“Dagobert Trostler is the Sherlock Holmes of Vienna . . . with a twist. Like Holmes, he's the most famous private investigator in Vienna. Unlike Holmes, he's a bit of a party animal. While he loves a good mystery, he also loves good food, good company and a good time. He's a bon-vivant and right at home in the brilliant social scene of Vienna in the heyday of the Austro-Hungarian Empire.
These stories, written by Balduin Groller and published in Vienna between 1889 and 1910, are a glimpse into the sparkling, forgotten world of turn-of-the-century Vienna. Hugely popular in the German-speaking world, they are now available in English for the first time exclusively from Kazabo Publishing. If you love Sherlock Holmes, you need to read these stories!”
“Balduin Groller, born Adalbert Goldscheider in what is now Arad, Romania, in 1848, was one of pre-war Vienna's most successful and popular journalists. Familiar with Viennese high society, he was also the founder of what became the Austrian Olympic Committee.”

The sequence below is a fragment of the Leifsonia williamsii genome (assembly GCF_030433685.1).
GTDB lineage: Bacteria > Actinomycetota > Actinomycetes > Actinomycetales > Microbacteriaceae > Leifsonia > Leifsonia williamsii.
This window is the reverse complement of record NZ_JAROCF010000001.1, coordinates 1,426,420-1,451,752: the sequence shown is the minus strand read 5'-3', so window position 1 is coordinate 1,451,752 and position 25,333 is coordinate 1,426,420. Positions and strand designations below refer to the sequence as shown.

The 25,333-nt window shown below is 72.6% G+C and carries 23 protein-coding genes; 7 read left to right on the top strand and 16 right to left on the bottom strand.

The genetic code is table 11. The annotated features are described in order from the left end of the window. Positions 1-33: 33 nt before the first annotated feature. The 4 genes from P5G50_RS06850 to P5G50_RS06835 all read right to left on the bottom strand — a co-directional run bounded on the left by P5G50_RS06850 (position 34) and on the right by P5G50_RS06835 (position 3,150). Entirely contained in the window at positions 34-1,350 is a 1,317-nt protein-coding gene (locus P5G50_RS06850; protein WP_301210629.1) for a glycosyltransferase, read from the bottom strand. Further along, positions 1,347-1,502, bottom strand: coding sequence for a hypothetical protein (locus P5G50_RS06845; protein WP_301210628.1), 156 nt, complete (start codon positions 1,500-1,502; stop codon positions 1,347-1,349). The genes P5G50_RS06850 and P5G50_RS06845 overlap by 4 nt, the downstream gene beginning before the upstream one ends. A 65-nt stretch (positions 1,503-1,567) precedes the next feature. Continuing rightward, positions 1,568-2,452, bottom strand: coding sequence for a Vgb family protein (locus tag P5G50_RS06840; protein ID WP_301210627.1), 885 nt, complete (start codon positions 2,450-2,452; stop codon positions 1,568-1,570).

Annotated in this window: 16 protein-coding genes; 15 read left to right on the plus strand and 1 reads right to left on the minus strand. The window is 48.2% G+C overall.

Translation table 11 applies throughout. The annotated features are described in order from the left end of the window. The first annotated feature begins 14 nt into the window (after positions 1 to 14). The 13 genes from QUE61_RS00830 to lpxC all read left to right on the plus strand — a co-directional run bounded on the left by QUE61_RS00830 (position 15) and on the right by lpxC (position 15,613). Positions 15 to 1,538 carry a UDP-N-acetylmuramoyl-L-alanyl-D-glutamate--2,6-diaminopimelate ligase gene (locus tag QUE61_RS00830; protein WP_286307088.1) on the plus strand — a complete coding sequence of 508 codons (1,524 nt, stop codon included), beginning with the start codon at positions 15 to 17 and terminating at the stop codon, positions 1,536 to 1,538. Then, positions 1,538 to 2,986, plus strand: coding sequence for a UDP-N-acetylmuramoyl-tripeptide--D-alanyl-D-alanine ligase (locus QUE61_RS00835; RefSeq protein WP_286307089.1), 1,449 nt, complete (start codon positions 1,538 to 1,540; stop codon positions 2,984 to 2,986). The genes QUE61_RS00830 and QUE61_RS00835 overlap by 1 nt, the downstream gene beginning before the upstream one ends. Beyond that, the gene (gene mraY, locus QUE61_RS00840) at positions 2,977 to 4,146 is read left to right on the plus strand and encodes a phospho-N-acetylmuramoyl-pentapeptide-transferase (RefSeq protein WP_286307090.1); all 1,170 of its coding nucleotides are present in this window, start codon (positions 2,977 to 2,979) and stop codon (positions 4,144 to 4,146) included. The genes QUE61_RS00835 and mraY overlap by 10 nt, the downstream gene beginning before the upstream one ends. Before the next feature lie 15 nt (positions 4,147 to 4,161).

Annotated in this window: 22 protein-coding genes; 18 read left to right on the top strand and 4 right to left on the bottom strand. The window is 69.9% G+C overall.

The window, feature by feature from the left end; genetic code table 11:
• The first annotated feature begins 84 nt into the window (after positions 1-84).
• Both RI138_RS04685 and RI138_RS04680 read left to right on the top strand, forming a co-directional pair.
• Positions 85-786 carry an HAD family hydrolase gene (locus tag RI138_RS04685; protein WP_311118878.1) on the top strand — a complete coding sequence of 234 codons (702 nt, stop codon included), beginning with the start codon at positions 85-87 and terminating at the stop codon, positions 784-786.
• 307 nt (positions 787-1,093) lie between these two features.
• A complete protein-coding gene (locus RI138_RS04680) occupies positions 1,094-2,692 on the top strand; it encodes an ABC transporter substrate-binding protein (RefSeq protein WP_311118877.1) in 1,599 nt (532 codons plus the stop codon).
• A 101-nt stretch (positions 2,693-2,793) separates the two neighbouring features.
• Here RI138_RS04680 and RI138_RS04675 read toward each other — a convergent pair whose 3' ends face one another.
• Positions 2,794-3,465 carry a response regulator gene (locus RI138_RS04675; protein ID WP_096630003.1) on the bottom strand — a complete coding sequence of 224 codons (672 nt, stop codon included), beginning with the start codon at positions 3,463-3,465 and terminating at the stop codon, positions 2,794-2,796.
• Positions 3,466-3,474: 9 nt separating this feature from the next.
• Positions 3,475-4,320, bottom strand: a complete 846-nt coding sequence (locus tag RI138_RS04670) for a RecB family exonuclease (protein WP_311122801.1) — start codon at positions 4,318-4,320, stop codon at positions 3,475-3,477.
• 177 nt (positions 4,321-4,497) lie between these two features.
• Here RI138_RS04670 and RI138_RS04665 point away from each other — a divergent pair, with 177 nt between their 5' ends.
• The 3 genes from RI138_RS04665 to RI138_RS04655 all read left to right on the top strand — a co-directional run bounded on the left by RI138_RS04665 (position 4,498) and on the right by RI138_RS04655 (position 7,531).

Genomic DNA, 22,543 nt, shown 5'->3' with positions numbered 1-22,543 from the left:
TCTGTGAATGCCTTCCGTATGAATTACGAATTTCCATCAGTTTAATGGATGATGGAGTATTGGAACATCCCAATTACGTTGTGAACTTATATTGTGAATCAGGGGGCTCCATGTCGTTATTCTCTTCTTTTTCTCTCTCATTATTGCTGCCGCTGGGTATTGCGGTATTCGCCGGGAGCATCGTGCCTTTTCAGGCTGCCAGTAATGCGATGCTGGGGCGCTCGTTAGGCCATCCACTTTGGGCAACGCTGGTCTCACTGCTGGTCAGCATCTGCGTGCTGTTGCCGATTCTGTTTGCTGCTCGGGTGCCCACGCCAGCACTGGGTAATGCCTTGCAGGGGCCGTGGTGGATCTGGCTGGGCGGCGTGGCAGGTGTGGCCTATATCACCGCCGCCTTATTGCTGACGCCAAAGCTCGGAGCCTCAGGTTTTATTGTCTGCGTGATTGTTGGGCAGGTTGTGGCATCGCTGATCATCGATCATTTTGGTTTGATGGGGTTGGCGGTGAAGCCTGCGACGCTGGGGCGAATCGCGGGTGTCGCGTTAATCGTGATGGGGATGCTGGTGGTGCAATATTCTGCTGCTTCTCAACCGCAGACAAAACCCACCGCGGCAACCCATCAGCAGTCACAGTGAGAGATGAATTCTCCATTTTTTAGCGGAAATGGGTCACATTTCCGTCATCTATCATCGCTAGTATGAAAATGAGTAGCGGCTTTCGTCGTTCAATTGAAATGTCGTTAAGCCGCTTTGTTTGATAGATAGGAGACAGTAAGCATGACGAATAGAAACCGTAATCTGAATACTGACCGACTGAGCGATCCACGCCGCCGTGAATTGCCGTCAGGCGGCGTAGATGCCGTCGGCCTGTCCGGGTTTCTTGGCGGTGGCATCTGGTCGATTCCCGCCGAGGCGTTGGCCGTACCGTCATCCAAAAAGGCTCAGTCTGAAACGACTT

When I decided to give this book a read, I was looking for a change of pace, and I definitely got it. The comparison of Dagobert Trostler to Sherlock Holmes intrigued me, not only the similarities, but the differences. It’s been a long time since I’ve read any Sherlock Holmes, but based on my vague memories of doing so, I think the comparison holds up. The short discussion in the foreword about the differences between the society Trostler’s story is set in compared to that of Holmes was interesting and planted the seeds in the back of my mind so that I took notice when those differences showed in Trostler’s actions. The original publication of these stories was around the same time as Holmes was also being published. (Both sets of stories were contemporary, at the time of first publication.) Translating and publishing this version in English at that time would seem to have been a good idea. However, whoever wrote the foreword for this volume feels that these differences in society were what kept that from happening at the time. For me, those differences were a big part of my enjoyment and what I thought was unique about this book.
No significant issues.
Rating: **** Four Stars
Reviewed by: BigAl
Approximate word count: 45-50,000 words